Week 2: Considering American Religiosity
Harold Bloom, “Enthusiasm, Gnosticism, American Orphism” from The American Religion: The Emergence of the Post-Christian Nation (1992)
Unit 1 – Counterculture & the 1960s
Key ideas: counterculture, dissent, authenticity
Theodore Roszak, “An Invasion of Centaurs,” The Making of a Counter Culture (1969);
Watch in class: “Hippies” episode of Firing Line (1968)
Allen Ginsberg, Howl (1956)
Amiri Baraka, “A Poem for Willie Best” (1964)
Joan Didion, “Slouching Towards Bethlehem” (1968)
Alex Haley and Malcom X, The Autobiography of Malcolm X, excerpts (1965)
Martin Luther King, Jr., “Letter from Birmingham Jail” (1963)
Interview with Mike Wallace (1966)
Unit 2 – Islam & the “Clash” with the West
Key ideas: hegemony, counter-hegemony, national and cultural identity
Robert Bellah, “Civil Religion in America,” (1967).
Christopher Douglas, “Multiculturalism, Secularization, Resurgence,” If God Meant to Interfere: American Literature and the Rise of the Christian Right (2016).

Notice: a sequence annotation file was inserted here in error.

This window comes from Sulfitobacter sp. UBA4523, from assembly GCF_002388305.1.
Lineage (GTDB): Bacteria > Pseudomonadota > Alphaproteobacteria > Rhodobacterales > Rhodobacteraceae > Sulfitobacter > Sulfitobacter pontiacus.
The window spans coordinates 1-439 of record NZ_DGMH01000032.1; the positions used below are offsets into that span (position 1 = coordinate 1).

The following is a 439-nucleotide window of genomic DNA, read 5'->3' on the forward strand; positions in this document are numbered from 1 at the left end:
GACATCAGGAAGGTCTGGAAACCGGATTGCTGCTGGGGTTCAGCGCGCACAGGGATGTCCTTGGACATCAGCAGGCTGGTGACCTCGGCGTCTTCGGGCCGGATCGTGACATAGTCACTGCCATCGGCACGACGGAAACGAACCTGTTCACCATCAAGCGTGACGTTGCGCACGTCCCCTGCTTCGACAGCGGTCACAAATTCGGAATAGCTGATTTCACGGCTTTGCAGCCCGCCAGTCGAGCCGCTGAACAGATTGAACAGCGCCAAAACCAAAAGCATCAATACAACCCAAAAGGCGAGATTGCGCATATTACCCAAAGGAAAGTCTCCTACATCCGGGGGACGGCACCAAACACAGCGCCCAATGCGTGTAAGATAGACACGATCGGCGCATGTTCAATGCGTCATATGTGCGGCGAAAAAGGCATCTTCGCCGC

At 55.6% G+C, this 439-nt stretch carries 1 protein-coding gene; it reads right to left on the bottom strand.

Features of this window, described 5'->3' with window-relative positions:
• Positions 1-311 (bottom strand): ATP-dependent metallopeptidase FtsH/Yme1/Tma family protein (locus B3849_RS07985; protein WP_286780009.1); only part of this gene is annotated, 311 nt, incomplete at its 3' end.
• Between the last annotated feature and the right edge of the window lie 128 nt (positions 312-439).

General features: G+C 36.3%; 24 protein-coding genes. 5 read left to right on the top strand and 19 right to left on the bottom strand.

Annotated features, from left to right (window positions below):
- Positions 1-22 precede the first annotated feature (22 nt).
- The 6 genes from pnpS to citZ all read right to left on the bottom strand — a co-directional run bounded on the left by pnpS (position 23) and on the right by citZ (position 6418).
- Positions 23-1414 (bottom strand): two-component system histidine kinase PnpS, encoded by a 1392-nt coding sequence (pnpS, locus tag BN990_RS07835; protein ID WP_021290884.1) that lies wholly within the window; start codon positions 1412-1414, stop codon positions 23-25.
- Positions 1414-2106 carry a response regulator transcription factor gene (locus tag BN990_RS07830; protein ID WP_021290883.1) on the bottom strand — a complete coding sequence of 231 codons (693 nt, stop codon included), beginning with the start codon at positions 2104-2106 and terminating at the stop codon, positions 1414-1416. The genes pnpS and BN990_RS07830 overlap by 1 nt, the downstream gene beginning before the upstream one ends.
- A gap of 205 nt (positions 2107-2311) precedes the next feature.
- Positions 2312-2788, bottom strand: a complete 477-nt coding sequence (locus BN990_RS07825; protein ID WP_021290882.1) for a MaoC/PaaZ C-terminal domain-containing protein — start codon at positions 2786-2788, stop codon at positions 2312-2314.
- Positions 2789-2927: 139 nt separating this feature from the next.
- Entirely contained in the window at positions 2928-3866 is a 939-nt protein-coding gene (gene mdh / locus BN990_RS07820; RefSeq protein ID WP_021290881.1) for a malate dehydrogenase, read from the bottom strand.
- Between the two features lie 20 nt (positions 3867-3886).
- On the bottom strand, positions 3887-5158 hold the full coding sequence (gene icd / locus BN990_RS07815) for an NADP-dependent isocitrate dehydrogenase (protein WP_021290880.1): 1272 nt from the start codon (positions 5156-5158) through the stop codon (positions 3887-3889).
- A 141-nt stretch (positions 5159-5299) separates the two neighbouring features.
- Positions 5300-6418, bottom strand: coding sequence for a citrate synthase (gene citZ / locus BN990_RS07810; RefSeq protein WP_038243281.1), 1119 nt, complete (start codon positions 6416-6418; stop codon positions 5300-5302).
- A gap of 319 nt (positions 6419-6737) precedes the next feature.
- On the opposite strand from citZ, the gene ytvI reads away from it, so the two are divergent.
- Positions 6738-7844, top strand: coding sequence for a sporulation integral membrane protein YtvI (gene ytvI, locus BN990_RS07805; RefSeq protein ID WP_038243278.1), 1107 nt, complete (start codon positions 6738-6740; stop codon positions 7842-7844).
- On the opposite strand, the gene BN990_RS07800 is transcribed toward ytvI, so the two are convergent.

Evelyn Alsultany, “Selling Muslim American Identity,” Arabs and Muslims in the Media: Race and Representation After 9/11 (2012).
Unit 3 – Indigeneity, Paracolonialism, Decolonialism
Key ideas: dispossession, appropriation, sacred sites
Adrienne Keene (Cherokee), “Sephora’s ‘Starter Witch Kit’ and Spiritual Theft,”
Cutcha Risling Baldy (Hupa/Yurok/Karuk), “ Why the F’in F Are they Building A Dollar General In McKinleyville,”
Natalie Avalos (Chicana/Apache decent), “Indigenous Stewardship and the Death Rattle of White Supremacy,”
Haudenosaunee Thanksgiving Address: Greetings to the Natural World (the Ohen:ton Karihwatehkwen),
Sarah Jaffe, “Standing Firm at Standing Rock: Why the Struggle is Bigger than One Pipeline,”
Music video (watch in class): A Tribe Called Red, Woodcarver
Vine Deloria, Jr. (Standing Rock Sioux), “Sacred Places and Moral Responsibility,” God is Red: A Native View of Religion (1973).
Winona LaDuke (Anishinaabe), “Quilled Cradleboard Covers, Cultural Patrimony, and Wounded Knee,” Recovering the Sacred: The Power of Naming and Claiming (2015).
Tisa Wenger, “Cultural Modernists and Indian Religion,” We Have a Religion: The 1920s Pueblo Indian Dance Controversy and American Religious Freedom (2009).
Documentary film: Sweating Indian Style
Music video (watch in class): Childish Gambino, This is America,